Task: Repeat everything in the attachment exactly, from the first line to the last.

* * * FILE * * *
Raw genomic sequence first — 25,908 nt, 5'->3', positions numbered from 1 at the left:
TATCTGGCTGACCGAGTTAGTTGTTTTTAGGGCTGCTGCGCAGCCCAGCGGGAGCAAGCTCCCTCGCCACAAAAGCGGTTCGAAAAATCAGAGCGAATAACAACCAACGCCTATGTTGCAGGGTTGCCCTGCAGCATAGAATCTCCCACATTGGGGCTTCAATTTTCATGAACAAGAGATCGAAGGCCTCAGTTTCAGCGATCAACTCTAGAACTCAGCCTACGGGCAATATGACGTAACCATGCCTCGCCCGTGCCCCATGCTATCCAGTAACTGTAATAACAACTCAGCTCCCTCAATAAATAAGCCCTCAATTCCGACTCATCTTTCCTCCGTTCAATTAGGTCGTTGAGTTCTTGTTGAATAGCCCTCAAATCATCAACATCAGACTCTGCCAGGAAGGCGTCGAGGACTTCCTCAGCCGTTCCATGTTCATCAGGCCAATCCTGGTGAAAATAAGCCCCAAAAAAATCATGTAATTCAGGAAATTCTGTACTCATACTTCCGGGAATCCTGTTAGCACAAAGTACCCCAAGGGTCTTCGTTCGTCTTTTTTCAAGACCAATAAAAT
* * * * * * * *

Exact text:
Raw genomic sequence first — 25,908 nt, 5'->3', positions numbered from 1 at the left:
TATCTGGCTGACCGAGTTAGTTGTTTTTAGGGCTGCTGCGCAGCCCAGCGGGAGCAAGCTCCCTCGCCACAAAAGCGGTTCGAAAAATCAGAGCGAATAACAACCAACGCCTATGTTGCAGGGTTGCCCTGCAGCATAGAATCTCCCACATTGGGGCTTCAATTTTCATGAACAAGAGATCGAAGGCCTCAGTTTCAGCGATCAACTCTAGAACTCAGCCTACGGGCAATATGACGTAACCATGCCTCGCCCGTGCCCCATGCTATCCAGTAACTGTAATAACAACTCAGCTCCCTCAATAAATAAGCCCTCAATTCCGACTCATCTTTCCTCCGTTCAATTAGGTCGTTGAGTTCTTGTTGAATAGCCCTCAAATCATCAACATCAGACTCTGCCAGGAAGGCGTCGAGGACTTCCTCAGCCGTTCCATGTTCATCAGGCCAATCCTGGTGAAAATAAGCCCCAAAAAAATCATGTAATTCAGGAAATTCTGTACTCATACTTCCGGGAATCCTGTTAGCACAAAGTACCCCAAGGGTCTTCGTTCGTCTTTTTTCAAGACCAATAAAAT